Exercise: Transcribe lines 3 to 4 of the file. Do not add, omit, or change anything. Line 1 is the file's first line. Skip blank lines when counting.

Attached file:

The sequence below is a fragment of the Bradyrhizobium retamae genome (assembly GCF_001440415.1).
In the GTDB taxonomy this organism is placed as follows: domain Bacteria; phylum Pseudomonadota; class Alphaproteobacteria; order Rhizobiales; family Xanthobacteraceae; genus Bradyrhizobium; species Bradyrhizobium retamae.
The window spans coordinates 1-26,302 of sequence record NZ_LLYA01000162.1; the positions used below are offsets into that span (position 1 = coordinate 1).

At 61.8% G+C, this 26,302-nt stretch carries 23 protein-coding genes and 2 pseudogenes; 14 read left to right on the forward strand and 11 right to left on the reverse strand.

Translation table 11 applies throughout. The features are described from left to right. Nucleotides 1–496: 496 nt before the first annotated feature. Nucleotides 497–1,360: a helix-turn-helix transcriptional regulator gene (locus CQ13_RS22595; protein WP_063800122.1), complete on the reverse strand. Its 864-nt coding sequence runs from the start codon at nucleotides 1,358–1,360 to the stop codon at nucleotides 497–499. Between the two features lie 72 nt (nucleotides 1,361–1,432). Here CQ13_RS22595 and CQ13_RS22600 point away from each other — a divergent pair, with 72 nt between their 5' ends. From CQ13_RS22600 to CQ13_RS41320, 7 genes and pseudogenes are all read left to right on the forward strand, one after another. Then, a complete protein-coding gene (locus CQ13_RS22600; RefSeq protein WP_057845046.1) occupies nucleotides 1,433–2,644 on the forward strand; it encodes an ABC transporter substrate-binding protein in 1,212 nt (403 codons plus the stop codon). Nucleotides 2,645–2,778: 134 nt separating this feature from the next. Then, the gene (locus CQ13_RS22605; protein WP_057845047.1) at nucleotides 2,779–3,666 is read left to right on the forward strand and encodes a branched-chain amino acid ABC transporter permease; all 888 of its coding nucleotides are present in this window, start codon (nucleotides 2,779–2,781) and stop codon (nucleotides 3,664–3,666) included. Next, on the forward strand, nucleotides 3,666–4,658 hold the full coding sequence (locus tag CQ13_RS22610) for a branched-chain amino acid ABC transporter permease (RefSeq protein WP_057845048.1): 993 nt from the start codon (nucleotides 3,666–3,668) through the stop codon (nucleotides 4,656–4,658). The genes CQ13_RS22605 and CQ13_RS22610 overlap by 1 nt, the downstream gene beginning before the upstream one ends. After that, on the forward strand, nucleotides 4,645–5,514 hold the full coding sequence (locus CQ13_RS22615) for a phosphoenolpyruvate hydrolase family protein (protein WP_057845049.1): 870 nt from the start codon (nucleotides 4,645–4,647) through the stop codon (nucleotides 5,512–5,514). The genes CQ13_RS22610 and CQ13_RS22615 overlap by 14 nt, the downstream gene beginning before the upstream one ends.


The window spans coordinates 1-26,302 of sequence record NZ_LLYA01000162.1; the positions used below are offsets into that span (position 1 = coordinate 1).

At 61.8% G+C, this 26,302-nt stretch carries 23 protein-coding genes and 2 pseudogenes; 14 read left to right on the forward strand and 11 right to left on the reverse strand.